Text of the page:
In Europe one of the earliest systems of attaching a goods trailer to a motorized tow vehicle was developed by Théodore Pescatore of Liege in Belgium, owner of vehicle manufacturer Société Auto Mixte. In 1911 he applied for a patent for 'a new system of transporting heavy loads by motor vehicles'. It was in effect a hitch located above the rear axle of a 'tractor' which could be automatically engaged and disengaged by moving the tractor backwards or forwards in front of the trailer. His USA patent can be downloaded below:
Pescatore's patent includes a coherent summary of the problems faced by single-chassis trucks of the period including:
the lack of goods carrying space
the problem of (at the time unreliable) rubber tyres taking the full weight of goods at the same time as having to deliver propulsion (he proposed rubber tyres for the tow vehicle and iron rims for the trailer)
the vehicle having to remain inactive whilst goods were loaded or unloaded.
Pescatore believed that if the tow vehicle shared the weight of goods by placing the goods in a trailer hitched over the tow vehicle's rear axle, it gave the entire combination better traction and control. Rather than using a circular plate, Pescatore's trailer hitch slotted into an inclined 'V' above the tractor's rear axle, allowing a trailer to be connected and disconnected without manually raising the trailer.
Whilst Pescatore's hitch was not circular in the traditional fifth wheel sense, there is no doubt that Pescatore was one of the first to recognise that weight-sharing between tractor and trailer (achieved by placing the hitch above the rear axle of the tractor) increased stability and allowed greater loads to be carried - the key principle of today's semi-trailers and recreational fifth wheelers.
The Pescatore system was used in the recreational 'fifth wheeler' designed for Belgian Baron Crawhez in 1912, probably the first ever. This important early RV will have its own blog shortly.
In the USA there were literally hundreds of patents issued for fifth wheels between 1910 and 1920. These were nearly all modifications of traditional wagon fifth wheels for use in motorized vehicles, including goods vehicles. Features included ball bearings, anti-friction devices, hinged devices and automatic connecting devices. It is not possible to say, as some do, that one person 'invented' the fifth wheel coupling for use in motorized vehicles. The fifth wheel further evolved during this period to suit many different vehicle types, purposes and terrains, with US haulage companies either licensing an existing patented fifth wheel that suited their particular needs or developing their own.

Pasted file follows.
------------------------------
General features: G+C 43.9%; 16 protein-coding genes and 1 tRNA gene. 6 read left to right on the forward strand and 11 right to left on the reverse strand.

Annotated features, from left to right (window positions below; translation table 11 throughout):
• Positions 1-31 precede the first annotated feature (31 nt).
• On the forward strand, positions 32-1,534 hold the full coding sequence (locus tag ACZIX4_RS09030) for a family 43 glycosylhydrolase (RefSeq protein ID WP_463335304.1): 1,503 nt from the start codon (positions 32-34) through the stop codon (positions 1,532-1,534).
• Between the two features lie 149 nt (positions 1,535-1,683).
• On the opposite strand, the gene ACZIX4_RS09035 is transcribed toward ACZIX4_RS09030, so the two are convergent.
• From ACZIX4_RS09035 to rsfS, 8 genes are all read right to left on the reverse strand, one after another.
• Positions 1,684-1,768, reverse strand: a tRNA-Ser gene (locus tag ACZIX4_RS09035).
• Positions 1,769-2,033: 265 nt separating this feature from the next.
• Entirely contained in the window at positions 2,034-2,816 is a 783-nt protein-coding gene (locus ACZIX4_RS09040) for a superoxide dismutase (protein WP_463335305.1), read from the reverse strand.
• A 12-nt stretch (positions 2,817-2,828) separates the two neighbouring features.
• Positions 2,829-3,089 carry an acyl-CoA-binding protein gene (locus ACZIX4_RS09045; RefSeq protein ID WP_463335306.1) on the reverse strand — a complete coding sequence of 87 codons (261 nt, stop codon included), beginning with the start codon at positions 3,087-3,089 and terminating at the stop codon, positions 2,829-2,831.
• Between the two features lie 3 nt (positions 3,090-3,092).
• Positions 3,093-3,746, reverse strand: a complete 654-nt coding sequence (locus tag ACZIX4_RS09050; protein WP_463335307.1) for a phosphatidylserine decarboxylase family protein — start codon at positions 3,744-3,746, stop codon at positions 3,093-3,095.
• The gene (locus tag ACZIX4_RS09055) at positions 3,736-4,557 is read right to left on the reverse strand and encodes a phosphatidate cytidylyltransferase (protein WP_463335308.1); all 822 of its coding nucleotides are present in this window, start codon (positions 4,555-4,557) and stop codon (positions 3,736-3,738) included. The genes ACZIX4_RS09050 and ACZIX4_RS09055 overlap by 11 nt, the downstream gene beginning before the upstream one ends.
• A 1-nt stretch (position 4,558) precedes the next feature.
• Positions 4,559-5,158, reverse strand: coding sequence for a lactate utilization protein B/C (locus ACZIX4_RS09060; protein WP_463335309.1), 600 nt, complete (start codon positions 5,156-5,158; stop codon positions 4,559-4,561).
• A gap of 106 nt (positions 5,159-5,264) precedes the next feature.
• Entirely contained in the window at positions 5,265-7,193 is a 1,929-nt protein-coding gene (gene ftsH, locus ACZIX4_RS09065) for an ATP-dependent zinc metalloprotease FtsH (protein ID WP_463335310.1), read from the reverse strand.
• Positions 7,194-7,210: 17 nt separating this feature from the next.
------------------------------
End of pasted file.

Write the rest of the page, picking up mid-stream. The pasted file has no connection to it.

The Martin Rocking Fifth Wheel of 1915 is sometimes credited as the 'first' fifth wheel, but according to patent records it was simply a hinged adaptation of earlier fifth wheels that allowed the fifth wheel to hinge laterally to better accommodate bumpy roads. It was however extensively marketed and used by Fruehauf from 1915 until 1919, after which the company developed its own system.
Between the two world wars there were significant advances in haulage fifth wheel technology, permitting the rapid development of the semi-trailer. This remains the most widely used form of truck today because it can handle large loads safely and be swapped out easily.
Stage Four: Hedonism
This section is about the history of fifth wheel use in recreational vehicles.
The first RVs to use the fifth wheel principle were also the first ever RVs and were developed in France. The steam-drawn RVs of Prince Oldenburg (1896, shown above and used as the logo of rvhistory.com) and Monsieur Rénodier (1897) both used the fifth wheel principle. By this we mean that the weight of a single-axle trailer was shared with a tractor using a hitch located above (or just behind) the tractor's rear axle.
In both cases the tractor was the De Dion Bouton Steam Bogie. These two combinations weighed 5 tonnes and 7.5 tonnes respectively, so the fifth wheel arrangement was the only way of moving such weight in some safety. It kept their wealthy owners well clear of the unpredictable steam boilers of the time and allowed for tight turning circles, essential for the owners to show off their new contraptions in city streets.